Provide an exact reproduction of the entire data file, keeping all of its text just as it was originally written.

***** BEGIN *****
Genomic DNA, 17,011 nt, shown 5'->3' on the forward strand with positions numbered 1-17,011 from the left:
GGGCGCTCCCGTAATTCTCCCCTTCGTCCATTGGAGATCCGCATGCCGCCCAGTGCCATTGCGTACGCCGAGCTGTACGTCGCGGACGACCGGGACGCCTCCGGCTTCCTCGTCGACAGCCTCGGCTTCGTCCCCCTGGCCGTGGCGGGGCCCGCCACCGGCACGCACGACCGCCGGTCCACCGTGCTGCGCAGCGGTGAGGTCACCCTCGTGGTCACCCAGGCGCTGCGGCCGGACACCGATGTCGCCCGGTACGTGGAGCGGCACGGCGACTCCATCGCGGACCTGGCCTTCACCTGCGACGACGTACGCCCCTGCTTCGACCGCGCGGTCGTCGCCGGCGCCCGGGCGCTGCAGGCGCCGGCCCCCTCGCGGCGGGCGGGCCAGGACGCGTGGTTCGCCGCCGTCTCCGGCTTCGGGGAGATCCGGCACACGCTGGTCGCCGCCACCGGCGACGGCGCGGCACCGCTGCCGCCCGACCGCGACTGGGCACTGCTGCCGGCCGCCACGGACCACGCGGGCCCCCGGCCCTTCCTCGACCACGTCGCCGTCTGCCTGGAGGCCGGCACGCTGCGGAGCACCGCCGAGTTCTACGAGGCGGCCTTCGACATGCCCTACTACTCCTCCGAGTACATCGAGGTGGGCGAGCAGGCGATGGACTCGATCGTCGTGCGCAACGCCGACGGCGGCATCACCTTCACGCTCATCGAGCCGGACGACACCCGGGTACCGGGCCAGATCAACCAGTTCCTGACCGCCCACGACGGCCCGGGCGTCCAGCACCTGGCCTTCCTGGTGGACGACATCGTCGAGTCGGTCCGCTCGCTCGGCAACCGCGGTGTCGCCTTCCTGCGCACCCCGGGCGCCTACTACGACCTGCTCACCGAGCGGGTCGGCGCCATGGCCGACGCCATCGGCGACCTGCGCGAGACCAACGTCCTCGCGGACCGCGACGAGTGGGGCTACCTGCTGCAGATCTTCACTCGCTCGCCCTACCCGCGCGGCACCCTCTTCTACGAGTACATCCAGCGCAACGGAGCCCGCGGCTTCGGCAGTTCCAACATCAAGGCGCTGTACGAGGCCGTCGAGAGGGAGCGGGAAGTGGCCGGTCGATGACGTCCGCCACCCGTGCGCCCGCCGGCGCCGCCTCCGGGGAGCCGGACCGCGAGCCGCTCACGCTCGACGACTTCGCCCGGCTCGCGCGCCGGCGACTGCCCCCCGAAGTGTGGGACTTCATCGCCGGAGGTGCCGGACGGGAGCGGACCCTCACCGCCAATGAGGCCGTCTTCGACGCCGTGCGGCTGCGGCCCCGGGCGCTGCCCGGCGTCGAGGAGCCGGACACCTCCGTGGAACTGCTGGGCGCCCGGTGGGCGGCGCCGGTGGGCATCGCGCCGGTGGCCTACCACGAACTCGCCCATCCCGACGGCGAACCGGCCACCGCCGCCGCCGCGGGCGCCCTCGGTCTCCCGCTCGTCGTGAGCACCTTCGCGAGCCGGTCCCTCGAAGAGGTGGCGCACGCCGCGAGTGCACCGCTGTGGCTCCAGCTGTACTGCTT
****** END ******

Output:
Genomic DNA, 17,011 nt, shown 5'->3' on the forward strand with positions numbered 1-17,011 from the left:
GGGCGCTCCCGTAATTCTCCCCTTCGTCCATTGGAGATCCGCATGCCGCCCAGTGCCATTGCGTACGCCGAGCTGTACGTCGCGGACGACCGGGACGCCTCCGGCTTCCTCGTCGACAGCCTCGGCTTCGTCCCCCTGGCCGTGGCGGGGCCCGCCACCGGCACGCACGACCGCCGGTCCACCGTGCTGCGCAGCGGTGAGGTCACCCTCGTGGTCACCCAGGCGCTGCGGCCGGACACCGATGTCGCCCGGTACGTGGAGCGGCACGGCGACTCCATCGCGGACCTGGCCTTCACCTGCGACGACGTACGCCCCTGCTTCGACCGCGCGGTCGTCGCCGGCGCCCGGGCGCTGCAGGCGCCGGCCCCCTCGCGGCGGGCGGGCCAGGACGCGTGGTTCGCCGCCGTCTCCGGCTTCGGGGAGATCCGGCACACGCTGGTCGCCGCCACCGGCGACGGCGCGGCACCGCTGCCGCCCGACCGCGACTGGGCACTGCTGCCGGCCGCCACGGACCACGCGGGCCCCCGGCCCTTCCTCGACCACGTCGCCGTCTGCCTGGAGGCCGGCACGCTGCGGAGCACCGCCGAGTTCTACGAGGCGGCCTTCGACATGCCCTACTACTCCTCCGAGTACATCGAGGTGGGCGAGCAGGCGATGGACTCGATCGTCGTGCGCAACGCCGACGGCGGCATCACCTTCACGCTCATCGAGCCGGACGACACCCGGGTACCGGGCCAGATCAACCAGTTCCTGACCGCCCACGACGGCCCGGGCGTCCAGCACCTGGCCTTCCTGGTGGACGACATCGTCGAGTCGGTCCGCTCGCTCGGCAACCGCGGTGTCGCCTTCCTGCGCACCCCGGGCGCCTACTACGACCTGCTCACCGAGCGGGTCGGCGCCATGGCCGACGCCATCGGCGACCTGCGCGAGACCAACGTCCTCGCGGACCGCGACGAGTGGGGCTACCTGCTGCAGATCTTCACTCGCTCGCCCTACCCGCGCGGCACCCTCTTCTACGAGTACATCCAGCGCAACGGAGCCCGCGGCTTCGGCAGTTCCAACATCAAGGCGCTGTACGAGGCCGTCGAGAGGGAGCGGGAAGTGGCCGGTCGATGACGTCCGCCACCCGTGCGCCCGCCGGCGCCGCCTCCGGGGAGCCGGACCGCGAGCCGCTCACGCTCGACGACTTCGCCCGGCTCGCGCGCCGGCGACTGCCCCCCGAAGTGTGGGACTTCATCGCCGGAGGTGCCGGACGGGAGCGGACCCTCACCGCCAATGAGGCCGTCTTCGACGCCGTGCGGCTGCGGCCCCGGGCGCTGCCCGGCGTCGAGGAGCCGGACACCTCCGTGGAACTGCTGGGCGCCCGGTGGGCGGCGCCGGTGGGCATCGCGCCGGTGGCCTACCACGAACTCGCCCATCCCGACGGCGAACCGGCCACCGCCGCCGCCGCGGGCGCCCTCGGTCTCCCGCTCGTCGTGAGCACCTTCGCGAGCCGGTCCCTCGAAGAGGTGGCGCACGCCGCGAGTGCACCGCTGTGGCTCCAGCTGTACTGCTT